Hawaii Fishing News, LLC

Hawaii Fishing News

Hawaii Fishing News December 2019

HAWAII FISHING NEWS brings it all to you! Sportfishing in Hawaii is year-round! Aptly titled by HAWAII FISHING NEWS in 1977, the "Blue Marlin Capital of the World." Hawaii offers six species of billfish plus yellowfin (ahi), skipjack (aku), dogtooth, bonito, albacore & bigeye tuna. Other species of offshore game fish include wahoo (ono), dolphin fish (mahimahi), great barracuda (kaku) & rainbow runner (kamanu,or Hawaiian salmon). Bottom fishing is also popular in Hawaii with good catches of snapper at depths of 10 to 100 fathoms. Inshore waters of Hawaii, with 700 miles of fishable shoreline, draw the most activity from anglers. Heavy-duty shore casting rigs allow anglers to tackle giant ulua (jacks) of up to 200 lbs as they prowl the reefs at night. Medium tackle and ultralight fishing clubs have sprung up in Hawaii as anglers have discovered the excitement of fishing for the many other species that make the reefs and sandy channels their homes. Freshwater enthusiasts are not to be denied as Hawaii has more varieties of freshwater game fish than most areas of the mainland; these include largemouth bass, smallmouth bass, oscar, tucunare, channel catfish and rainbow trout. What all this adds up to? Hawaii is a great place to fish!

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12 Issues

in this issue

1 min.
maui mahi magic

A recent fun fishing trip with my friend Myles was a last minute thing. I had asked him to go a few days before and he thought he had to work. He called me that morning and said if we came in by 2 o’clock, he could go, so I threw my stuff in the boat and headed to the harbor. Five minutes into the troll we got this guy. The wind picked up soon after, so we headed in. Last ones out, first ones in with fish in the box... can’t complain! Last month, I went fishing with my daughter Aria while she was here on Fall break. We planned a trip to one of the buoys that takes four hours to get there. We get there and the mahis are everywhere!…

9 min.
fishing among ‘mountains’

At 4 a.m. one Friday morning, I woke up to my alarm. My truck was loaded, so I quickly and quietly gathered a few last-minute things and headed for the beach. I was hoping to fish with someone, but everybody was busy so I was on a solo mission. I arrived at the beach by 4:45 a.m. Mist was heavy in the air. I knew there was a swell coming in, but I wasn’t sure how big it would be. When I saw the mist, I could tell it was going to be big. I got down to the launch spot. High waves were washing up, and some people were hanging out in the dark. I watched the seas for a while and didn’t feel comfortable going out. I aborted the mission…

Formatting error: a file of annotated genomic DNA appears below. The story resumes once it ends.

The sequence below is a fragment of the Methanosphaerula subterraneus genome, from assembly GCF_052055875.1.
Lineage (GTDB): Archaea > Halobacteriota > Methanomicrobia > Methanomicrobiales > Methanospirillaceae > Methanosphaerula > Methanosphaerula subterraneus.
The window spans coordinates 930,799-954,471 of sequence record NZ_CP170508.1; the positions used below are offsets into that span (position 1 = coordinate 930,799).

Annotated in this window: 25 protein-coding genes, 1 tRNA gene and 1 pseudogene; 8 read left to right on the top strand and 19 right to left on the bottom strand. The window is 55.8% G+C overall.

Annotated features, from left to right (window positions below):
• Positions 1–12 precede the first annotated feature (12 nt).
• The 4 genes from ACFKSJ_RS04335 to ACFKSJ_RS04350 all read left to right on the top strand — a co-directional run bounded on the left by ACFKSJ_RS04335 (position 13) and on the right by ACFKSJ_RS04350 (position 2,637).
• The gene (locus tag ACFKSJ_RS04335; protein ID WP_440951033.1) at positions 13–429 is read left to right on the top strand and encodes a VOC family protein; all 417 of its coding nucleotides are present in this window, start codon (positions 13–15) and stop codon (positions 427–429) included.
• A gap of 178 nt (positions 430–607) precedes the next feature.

1 min.
headed in with 4 fish aboard and caught 2 more along the way

It was a good day. The winds were low, but there was a high-surf advisory. I went out west and met some friends for a day of kayaking, diving and fishing. We went to our normal spot for bait and got about eight pieces. We decided to paddle a little farther down the coast. I got about a few hundred feet before my spinner started screaming. I reeled in a kawakawa that had its tail shredded by a shark. I got the fish in the kayak, reset my lines and paddled a couple of hundred feet before my spinner got smashed by a small shibi, again on live bait. I set up the lines again. A couple of hundred feet more, and my conventional rig was hit by one more kawakawa. I…

7 min.
100-plus club

Before I tell my big-fish story, I’d like to thank the people I’ve fished with, met and talked story with over the last 35-plus years. Because there are so many–hundreds–I can’t mention them all by name, but I appreciate the positive interactions we’ve shared. I would like to mention a few people integral to my fishing endeavors. Of course, I have to mention Chuck Johnston and HAWAII FISHING NEWS. Without HFN, I never would have read about hundreds of hardcore and legendary ulua fishermen and other fishing people who over the years inspired me. I also probably never would have moved to the Big Island in ’84 with an obsession to fish, dive and camp, and I never would have made the 50,000-plus handmade hardwood lures that I’ve made over the…

5 min.
tagging & releasing ulua, just as rewarding

It was the weekend and one of our favorite moon phases, so my buddy Kimo Ah New and I came up with a last-minute plan to go ulua fishing. We got to one of our spots after dark and were surprised by how big the surf was that evening. I asked Kimo if he wanted to go to another spot or go home, but we decided to stay and chance it. We began setting up for slide-baiting and bait-casting. We had tako and eel for bait. We set up our IRW Slider rods with Newell reels loaded with 60-lb test mainline. One by one, we cast our lines and set up the rods in the lineup, making sure each line had enough clearance so the lines wouldn’t tangle. The tide was an…

5 min.
the tag it project grows

Since 2007, Pacific Islands Fisheries Group (PIFG) has been building the foundation of Tag It as a volunteer-based tagging project, similar to the once-popular statewide Division of Aquatic Resources’ Ulua Tagging Project. The goal is to utilize one tag across a number of species, thereby eliminating confusion caused by multiple projects. The “one-stop tag shop” concept hopes to streamline requests for tags and tag kits, data collection and tag-recovery monitoring. The data will be used by scientists to improve understanding of these species in order to provide the best management options available. History • 2007 through 2015: Deep Seven bottomfish tagging project volunteers tag more than 9,000 Deep Seven bottom fish. • 2012 through 2013: PIFG team members tag 3,000 ‘o‘io. • 2014 to present: ‘Ahi tagging (conventional and PSAT tagging) occurs. • 2016 to…